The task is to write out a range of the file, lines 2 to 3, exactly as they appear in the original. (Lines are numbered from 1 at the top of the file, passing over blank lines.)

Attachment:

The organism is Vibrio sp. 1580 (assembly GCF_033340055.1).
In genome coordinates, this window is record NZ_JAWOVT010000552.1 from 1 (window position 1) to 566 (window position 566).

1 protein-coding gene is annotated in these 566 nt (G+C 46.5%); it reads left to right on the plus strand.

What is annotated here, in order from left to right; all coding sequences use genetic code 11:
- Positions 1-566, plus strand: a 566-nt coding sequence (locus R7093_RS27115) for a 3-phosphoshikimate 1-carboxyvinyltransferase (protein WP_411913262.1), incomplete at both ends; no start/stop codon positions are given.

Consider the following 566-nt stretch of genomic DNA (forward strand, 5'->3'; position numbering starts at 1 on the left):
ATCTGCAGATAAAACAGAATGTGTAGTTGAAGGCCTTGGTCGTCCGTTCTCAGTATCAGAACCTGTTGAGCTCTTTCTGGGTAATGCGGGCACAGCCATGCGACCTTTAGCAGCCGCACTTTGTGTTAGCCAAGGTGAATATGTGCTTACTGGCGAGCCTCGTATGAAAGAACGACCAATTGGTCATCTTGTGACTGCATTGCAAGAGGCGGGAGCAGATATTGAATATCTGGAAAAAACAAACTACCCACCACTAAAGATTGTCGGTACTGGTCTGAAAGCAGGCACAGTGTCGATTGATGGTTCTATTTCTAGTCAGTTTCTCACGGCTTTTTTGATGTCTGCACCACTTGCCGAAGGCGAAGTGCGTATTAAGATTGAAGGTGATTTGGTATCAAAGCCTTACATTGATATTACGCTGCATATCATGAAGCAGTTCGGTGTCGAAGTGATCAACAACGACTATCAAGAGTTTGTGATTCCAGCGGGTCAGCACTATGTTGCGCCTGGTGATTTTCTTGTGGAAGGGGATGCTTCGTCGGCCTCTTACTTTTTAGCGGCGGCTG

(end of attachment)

In genome coordinates, this window is record NZ_JAWOVT010000552.1 from 1 (window position 1) to 566 (window position 566).

1 protein-coding gene is annotated in these 566 nt (G+C 46.5%); it reads left to right on the plus strand.